The 11 Best Natural & Clean Retinol Serums — Our All-Time Favorites
Finding a retinol that works for you is, well, one of the harder challenges in beauty.
Sure, the formulas have come a long way since the ingredient's debut back in the '70s—now they use gentler derivatives and are buffered with hydrating actives and protective antioxidants. (But even then, not everyone can tolerate the vitamin A derivative.)
See the powerhouse ingredient can irritate the skin, especially during the time period as you are getting used to it. So why do skin care fans still clamor to use the ingredient?
Well, it has a host of aesthetic benefits from reduced fine lines, eased dark spots, more even tone, and faster skin cell turnover (read all about the benefits here).
And if you find yourself on this retinol journey—determined to find your perfect match, we collected our all-time favorites that can treat a wide spectrum of needs.
If you're acne-prone and need a stronger option? That's here. If you're sensitive but looking to tend to fine lines? That's here too. If you're all-natural and looking for some alternative? Well, you're in the right place.
For full disclosure—my skin runs sensitive, and I cannot tolerate many stronger varieties. So I have not personally tried several on this list (I really do try to only recommend things I can vouch for!), but they come highly recommended from people I trust, and I vetted the formulas. You can feel confident starting here.
- Best all-around: January Labs Triple Active Reclaiming Serum ($86)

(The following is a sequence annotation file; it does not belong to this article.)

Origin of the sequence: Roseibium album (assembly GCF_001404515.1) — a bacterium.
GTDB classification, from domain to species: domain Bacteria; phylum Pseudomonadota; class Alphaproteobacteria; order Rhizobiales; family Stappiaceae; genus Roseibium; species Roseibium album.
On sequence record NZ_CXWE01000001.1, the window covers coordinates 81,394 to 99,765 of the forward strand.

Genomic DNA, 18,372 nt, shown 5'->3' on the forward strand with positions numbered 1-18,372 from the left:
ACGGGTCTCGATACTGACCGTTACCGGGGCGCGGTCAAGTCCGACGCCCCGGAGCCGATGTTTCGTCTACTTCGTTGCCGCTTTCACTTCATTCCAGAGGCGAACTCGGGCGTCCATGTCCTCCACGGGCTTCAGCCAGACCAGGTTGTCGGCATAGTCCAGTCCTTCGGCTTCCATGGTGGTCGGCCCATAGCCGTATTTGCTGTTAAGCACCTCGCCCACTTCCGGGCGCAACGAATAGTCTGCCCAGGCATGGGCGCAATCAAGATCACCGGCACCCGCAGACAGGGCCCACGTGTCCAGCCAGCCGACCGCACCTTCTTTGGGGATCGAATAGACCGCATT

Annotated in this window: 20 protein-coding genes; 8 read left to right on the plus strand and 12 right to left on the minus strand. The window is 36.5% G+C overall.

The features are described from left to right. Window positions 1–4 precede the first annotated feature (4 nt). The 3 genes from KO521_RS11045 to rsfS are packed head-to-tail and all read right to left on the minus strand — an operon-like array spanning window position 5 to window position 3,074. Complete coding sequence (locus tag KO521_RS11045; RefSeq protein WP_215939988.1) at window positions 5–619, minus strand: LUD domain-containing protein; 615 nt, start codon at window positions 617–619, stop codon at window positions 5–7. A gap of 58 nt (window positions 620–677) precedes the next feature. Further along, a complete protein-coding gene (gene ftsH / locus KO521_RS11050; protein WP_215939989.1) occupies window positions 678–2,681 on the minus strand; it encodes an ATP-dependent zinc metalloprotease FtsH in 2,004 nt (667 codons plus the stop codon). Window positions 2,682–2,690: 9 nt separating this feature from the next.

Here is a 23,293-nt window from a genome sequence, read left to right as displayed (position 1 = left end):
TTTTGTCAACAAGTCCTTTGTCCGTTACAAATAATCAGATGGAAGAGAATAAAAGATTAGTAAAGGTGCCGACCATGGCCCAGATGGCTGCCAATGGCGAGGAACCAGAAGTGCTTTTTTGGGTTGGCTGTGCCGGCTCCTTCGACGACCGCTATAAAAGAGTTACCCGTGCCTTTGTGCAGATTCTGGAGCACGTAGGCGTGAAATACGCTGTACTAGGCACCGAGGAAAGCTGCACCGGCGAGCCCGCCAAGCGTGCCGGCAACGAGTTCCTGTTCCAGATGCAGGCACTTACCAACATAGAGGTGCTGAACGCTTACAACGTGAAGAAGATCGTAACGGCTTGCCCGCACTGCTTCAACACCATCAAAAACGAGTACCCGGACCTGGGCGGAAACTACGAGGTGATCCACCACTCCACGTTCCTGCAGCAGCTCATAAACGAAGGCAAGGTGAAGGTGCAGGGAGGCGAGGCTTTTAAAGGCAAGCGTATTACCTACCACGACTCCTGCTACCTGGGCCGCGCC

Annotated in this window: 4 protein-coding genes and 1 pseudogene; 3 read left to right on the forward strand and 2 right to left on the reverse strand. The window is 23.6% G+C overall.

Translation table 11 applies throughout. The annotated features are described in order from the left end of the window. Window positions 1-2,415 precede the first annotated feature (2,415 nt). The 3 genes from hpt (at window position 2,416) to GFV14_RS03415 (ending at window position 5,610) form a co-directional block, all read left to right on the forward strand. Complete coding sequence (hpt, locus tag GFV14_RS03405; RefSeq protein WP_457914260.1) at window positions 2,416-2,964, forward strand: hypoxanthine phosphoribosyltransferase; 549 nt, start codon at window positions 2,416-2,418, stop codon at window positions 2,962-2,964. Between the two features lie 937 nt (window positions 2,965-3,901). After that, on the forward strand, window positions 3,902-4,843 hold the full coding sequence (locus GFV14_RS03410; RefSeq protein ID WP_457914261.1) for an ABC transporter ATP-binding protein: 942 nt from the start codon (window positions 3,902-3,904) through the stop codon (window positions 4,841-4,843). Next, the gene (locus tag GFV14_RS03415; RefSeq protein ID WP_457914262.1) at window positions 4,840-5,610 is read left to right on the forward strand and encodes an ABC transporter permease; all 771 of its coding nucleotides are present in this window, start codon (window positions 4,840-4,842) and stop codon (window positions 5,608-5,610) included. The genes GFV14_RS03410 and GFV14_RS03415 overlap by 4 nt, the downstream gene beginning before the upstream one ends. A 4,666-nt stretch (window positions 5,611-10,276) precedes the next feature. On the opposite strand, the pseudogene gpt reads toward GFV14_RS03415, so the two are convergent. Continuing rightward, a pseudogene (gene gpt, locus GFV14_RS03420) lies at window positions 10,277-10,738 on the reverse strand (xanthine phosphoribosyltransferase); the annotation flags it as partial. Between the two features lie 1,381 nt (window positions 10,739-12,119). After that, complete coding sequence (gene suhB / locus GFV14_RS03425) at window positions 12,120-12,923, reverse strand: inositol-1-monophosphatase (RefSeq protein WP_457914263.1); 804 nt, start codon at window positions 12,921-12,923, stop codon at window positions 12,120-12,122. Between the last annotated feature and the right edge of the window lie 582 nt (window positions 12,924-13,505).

- Best for mature skin: BeautyBio The Nightly Retinol + Peptide Anti-Aging Serum ($95)
- Best for sensitive skin: Marie Veronique Gentle Retinol Night Serum ($110)
- Best for dry skin: Biossance Squalane Phyto Retinol Serum ($72)
- Best for acne-prone: Maya Chia The Straight A ($125)
- Best for tone & texture: Alpha-H Vitamin A Serum ($64)
- Best for eyes: Glow Recipe Avocado Melt Retinol Eye Sleeping Mask ($42)
- Best oil: Mara Evening Primrose Green Tea Algae Retinol Oil ($120)
- Best natural alternative: Herbivore Bakuchiol Retinol Alternative Smoothing Serum ($54)
- Best for beginners: Versed Press Restart Gentle Retinol Serum ($21.99)
- Best budget-friendly: Burt's Bees Renewal Intensive Firming Serum ($20.99)
I've featured this star serum before, but that's because I cannot get over how good my skin looks when I use it—I'm on my fourth tube straight. Its unparalleled performance comes from the innovative retinol derivative, a gentler 0.5% option that plays well with other ingredients. And in this case? It's niacinamide and vitamin C. The niacinamide is formulated at the clinical level of 2% and helps reduce redness and inflammation, while the stable vitamin C derivatives brighten tone and aid in collagen production. It's suitable for all skin types (I had a very short adjustment period when I first started) and will provide glowing skin benefits across the board.